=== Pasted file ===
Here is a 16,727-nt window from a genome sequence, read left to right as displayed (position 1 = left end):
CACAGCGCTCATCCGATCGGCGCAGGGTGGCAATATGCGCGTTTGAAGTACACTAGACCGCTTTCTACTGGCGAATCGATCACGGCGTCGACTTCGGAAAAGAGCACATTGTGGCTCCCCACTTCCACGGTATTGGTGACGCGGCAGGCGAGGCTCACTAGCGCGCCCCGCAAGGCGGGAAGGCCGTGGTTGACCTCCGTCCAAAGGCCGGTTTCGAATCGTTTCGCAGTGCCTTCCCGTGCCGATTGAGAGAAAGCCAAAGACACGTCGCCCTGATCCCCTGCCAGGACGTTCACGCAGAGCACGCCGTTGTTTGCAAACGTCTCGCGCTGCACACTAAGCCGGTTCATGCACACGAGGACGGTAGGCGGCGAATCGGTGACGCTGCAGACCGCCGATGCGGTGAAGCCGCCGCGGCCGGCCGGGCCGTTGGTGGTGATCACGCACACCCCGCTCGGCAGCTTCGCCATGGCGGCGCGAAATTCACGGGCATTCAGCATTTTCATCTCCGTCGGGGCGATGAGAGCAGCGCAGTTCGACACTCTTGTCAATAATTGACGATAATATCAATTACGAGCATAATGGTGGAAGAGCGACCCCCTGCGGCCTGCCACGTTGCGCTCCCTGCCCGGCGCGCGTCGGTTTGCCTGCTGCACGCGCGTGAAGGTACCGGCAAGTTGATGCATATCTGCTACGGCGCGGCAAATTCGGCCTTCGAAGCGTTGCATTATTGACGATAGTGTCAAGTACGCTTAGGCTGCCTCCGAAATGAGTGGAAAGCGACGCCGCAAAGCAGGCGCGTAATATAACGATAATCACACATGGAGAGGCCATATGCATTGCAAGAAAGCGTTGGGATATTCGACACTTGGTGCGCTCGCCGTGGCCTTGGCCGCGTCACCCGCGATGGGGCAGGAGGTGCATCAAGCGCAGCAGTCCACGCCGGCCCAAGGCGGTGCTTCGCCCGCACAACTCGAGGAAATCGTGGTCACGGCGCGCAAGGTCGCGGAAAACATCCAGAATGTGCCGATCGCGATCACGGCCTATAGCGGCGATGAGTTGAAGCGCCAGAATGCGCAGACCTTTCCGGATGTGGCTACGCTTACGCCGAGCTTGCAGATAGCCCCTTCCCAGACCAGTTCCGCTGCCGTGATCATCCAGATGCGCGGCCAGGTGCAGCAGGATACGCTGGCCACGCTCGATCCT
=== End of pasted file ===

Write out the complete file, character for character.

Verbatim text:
Here is a 16,727-nt window from a genome sequence, read left to right as displayed (position 1 = left end):
CACAGCGCTCATCCGATCGGCGCAGGGTGGCAATATGCGCGTTTGAAGTACACTAGACCGCTTTCTACTGGCGAATCGATCACGGCGTCGACTTCGGAAAAGAGCACATTGTGGCTCCCCACTTCCACGGTATTGGTGACGCGGCAGGCGAGGCTCACTAGCGCGCCCCGCAAGGCGGGAAGGCCGTGGTTGACCTCCGTCCAAAGGCCGGTTTCGAATCGTTTCGCAGTGCCTTCCCGTGCCGATTGAGAGAAAGCCAAAGACACGTCGCCCTGATCCCCTGCCAGGACGTTCACGCAGAGCACGCCGTTGTTTGCAAACGTCTCGCGCTGCACACTAAGCCGGTTCATGCACACGAGGACGGTAGGCGGCGAATCGGTGACGCTGCAGACCGCCGATGCGGTGAAGCCGCCGCGGCCGGCCGGGCCGTTGGTGGTGATCACGCACACCCCGCTCGGCAGCTTCGCCATGGCGGCGCGAAATTCACGGGCATTCAGCATTTTCATCTCCGTCGGGGCGATGAGAGCAGCGCAGTTCGACACTCTTGTCAATAATTGACGATAATATCAATTACGAGCATAATGGTGGAAGAGCGACCCCCTGCGGCCTGCCACGTTGCGCTCCCTGCCCGGCGCGCGTCGGTTTGCCTGCTGCACGCGCGTGAAGGTACCGGCAAGTTGATGCATATCTGCTACGGCGCGGCAAATTCGGCCTTCGAAGCGTTGCATTATTGACGATAGTGTCAAGTACGCTTAGGCTGCCTCCGAAATGAGTGGAAAGCGACGCCGCAAAGCAGGCGCGTAATATAACGATAATCACACATGGAGAGGCCATATGCATTGCAAGAAAGCGTTGGGATATTCGACACTTGGTGCGCTCGCCGTGGCCTTGGCCGCGTCACCCGCGATGGGGCAGGAGGTGCATCAAGCGCAGCAGTCCACGCCGGCCCAAGGCGGTGCTTCGCCCGCACAACTCGAGGAAATCGTGGTCACGGCGCGCAAGGTCGCGGAAAACATCCAGAATGTGCCGATCGCGATCACGGCCTATAGCGGCGATGAGTTGAAGCGCCAGAATGCGCAGACCTTTCCGGATGTGGCTACGCTTACGCCGAGCTTGCAGATAGCCCCTTCCCAGACCAGTTCCGCTGCCGTGATCATCCAGATGCGCGGCCAGGTGCAGCAGGATACGCTGGCCACGCTCGATCCT